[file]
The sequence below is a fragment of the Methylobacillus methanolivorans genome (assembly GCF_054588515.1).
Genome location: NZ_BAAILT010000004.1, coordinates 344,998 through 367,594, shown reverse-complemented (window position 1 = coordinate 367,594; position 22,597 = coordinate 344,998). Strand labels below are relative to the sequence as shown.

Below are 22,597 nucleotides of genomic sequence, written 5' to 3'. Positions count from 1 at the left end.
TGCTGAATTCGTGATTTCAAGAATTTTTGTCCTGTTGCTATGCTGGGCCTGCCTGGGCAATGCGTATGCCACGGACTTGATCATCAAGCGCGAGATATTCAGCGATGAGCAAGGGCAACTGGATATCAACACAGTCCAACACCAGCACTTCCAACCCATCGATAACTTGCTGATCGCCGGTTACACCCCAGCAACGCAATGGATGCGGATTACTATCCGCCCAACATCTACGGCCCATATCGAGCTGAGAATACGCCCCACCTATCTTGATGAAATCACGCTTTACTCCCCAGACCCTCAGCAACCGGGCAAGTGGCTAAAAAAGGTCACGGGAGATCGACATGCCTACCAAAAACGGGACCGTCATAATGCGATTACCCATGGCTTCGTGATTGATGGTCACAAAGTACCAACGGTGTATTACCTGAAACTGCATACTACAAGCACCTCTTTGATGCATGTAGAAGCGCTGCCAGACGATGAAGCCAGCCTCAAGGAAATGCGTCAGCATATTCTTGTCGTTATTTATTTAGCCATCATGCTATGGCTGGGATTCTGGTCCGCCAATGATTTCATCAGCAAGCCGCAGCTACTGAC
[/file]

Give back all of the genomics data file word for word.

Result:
The sequence below is a fragment of the Methylobacillus methanolivorans genome (assembly GCF_054588515.1).
Genome location: NZ_BAAILT010000004.1, coordinates 344,998 through 367,594, shown reverse-complemented (window position 1 = coordinate 367,594; position 22,597 = coordinate 344,998). Strand labels below are relative to the sequence as shown.

Below are 22,597 nucleotides of genomic sequence, written 5' to 3'. Positions count from 1 at the left end.
TGCTGAATTCGTGATTTCAAGAATTTTTGTCCTGTTGCTATGCTGGGCCTGCCTGGGCAATGCGTATGCCACGGACTTGATCATCAAGCGCGAGATATTCAGCGATGAGCAAGGGCAACTGGATATCAACACAGTCCAACACCAGCACTTCCAACCCATCGATAACTTGCTGATCGCCGGTTACACCCCAGCAACGCAATGGATGCGGATTACTATCCGCCCAACATCTACGGCCCATATCGAGCTGAGAATACGCCCCACCTATCTTGATGAAATCACGCTTTACTCCCCAGACCCTCAGCAACCGGGCAAGTGGCTAAAAAAGGTCACGGGAGATCGACATGCCTACCAAAAACGGGACCGTCATAATGCGATTACCCATGGCTTCGTGATTGATGGTCACAAAGTACCAACGGTGTATTACCTGAAACTGCATACTACAAGCACCTCTTTGATGCATGTAGAAGCGCTGCCAGACGATGAAGCCAGCCTCAAGGAAATGCGTCAGCATATTCTTGTCGTTATTTATTTAGCCATCATGCTATGGCTGGGATTCTGGTCCGCCAATGATTTCATCAGCAAGCCGCAGCTACTGAC